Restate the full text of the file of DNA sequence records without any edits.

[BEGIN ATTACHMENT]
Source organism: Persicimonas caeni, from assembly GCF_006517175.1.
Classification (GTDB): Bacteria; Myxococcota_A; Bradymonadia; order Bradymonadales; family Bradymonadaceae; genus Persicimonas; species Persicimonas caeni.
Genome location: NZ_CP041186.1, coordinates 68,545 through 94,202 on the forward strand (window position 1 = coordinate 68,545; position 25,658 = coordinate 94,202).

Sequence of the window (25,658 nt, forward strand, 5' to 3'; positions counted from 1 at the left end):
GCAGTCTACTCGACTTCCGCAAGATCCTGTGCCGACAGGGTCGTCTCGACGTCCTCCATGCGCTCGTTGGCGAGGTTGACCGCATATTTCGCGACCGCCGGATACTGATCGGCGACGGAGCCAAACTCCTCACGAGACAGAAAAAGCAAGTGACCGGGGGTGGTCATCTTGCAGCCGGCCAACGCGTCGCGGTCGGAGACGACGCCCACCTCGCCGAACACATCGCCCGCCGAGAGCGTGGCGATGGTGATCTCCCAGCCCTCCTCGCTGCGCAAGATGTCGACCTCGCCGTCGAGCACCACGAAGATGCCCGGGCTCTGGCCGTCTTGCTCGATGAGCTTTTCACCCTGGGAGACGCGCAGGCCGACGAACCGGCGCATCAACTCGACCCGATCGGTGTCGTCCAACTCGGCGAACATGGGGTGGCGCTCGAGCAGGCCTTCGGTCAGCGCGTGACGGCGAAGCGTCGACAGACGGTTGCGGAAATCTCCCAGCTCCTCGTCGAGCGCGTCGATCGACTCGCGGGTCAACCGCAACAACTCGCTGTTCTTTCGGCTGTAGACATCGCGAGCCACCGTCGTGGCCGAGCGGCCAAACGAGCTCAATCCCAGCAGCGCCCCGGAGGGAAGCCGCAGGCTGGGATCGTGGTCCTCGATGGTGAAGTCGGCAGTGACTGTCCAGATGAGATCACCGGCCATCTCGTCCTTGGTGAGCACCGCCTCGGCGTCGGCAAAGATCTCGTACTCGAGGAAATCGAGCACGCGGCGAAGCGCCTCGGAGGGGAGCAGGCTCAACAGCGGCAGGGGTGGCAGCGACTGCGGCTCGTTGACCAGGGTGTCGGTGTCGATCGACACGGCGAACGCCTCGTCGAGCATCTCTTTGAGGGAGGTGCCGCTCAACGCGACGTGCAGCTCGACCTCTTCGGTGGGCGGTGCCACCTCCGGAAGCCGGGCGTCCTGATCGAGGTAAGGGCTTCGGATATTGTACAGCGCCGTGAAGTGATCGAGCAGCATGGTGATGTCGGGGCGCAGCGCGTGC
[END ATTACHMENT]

Source organism: Persicimonas caeni, from assembly GCF_006517175.1.
Classification (GTDB): Bacteria; Myxococcota_A; Bradymonadia; order Bradymonadales; family Bradymonadaceae; genus Persicimonas; species Persicimonas caeni.
Genome location: NZ_CP041186.1, coordinates 68,545 through 94,202 on the forward strand (window position 1 = coordinate 68,545; position 25,658 = coordinate 94,202).

Sequence of the window (25,658 nt, forward strand, 5' to 3'; positions counted from 1 at the left end):
GCAGTCTACTCGACTTCCGCAAGATCCTGTGCCGACAGGGTCGTCTCGACGTCCTCCATGCGCTCGTTGGCGAGGTTGACCGCATATTTCGCGACCGCCGGATACTGATCGGCGACGGAGCCAAACTCCTCACGAGACAGAAAAAGCAAGTGACCGGGGGTGGTCATCTTGCAGCCGGCCAACGCGTCGCGGTCGGAGACGACGCCCACCTCGCCGAACACATCGCCCGCCGAGAGCGTGGCGATGGTGATCTCCCAGCCCTCCTCGCTGCGCAAGATGTCGACCTCGCCGTCGAGCACCACGAAGATGCCCGGGCTCTGGCCGTCTTGCTCGATGAGCTTTTCACCCTGGGAGACGCGCAGGCCGACGAACCGGCGCATCAACTCGACCCGATCGGTGTCGTCCAACTCGGCGAACATGGGGTGGCGCTCGAGCAGGCCTTCGGTCAGCGCGTGACGGCGAAGCGTCGACAGACGGTTGCGGAAATCTCCCAGCTCCTCGTCGAGCGCGTCGATCGACTCGCGGGTCAACCGCAACAACTCGCTGTTCTTTCGGCTGTAGACATCGCGAGCCACCGTCGTGGCCGAGCGGCCAAACGAGCTCAATCCCAGCAGCGCCCCGGAGGGAAGCCGCAGGCTGGGATCGTGGTCCTCGATGGTGAAGTCGGCAGTGACTGTCCAGATGAGATCACCGGCCATCTCGTCCTTGGTGAGCACCGCCTCGGCGTCGGCAAAGATCTCGTACTCGAGGAAATCGAGCACGCGGCGAAGCGCCTCGGAGGGGAGCAGGCTCAACAGCGGCAGGGGTGGCAGCGACTGCGGCTCGTTGACCAGGGTGTCGGTGTCGATCGACACGGCGAACGCCTCGTCGAGCATCTCTTTGAGGGAGGTGCCGCTCAACGCGACGTGCAGCTCGACCTCTTCGGTGGGCGGTGCCACCTCCGGAAGCCGGGCGTCCTGATCGAGGTAAGGGCTTCGGATATTGTACAGCGCCGTGAAGTGATCGAGCAGCATGGTGATGTCGGGGCGCAGCGCGTGC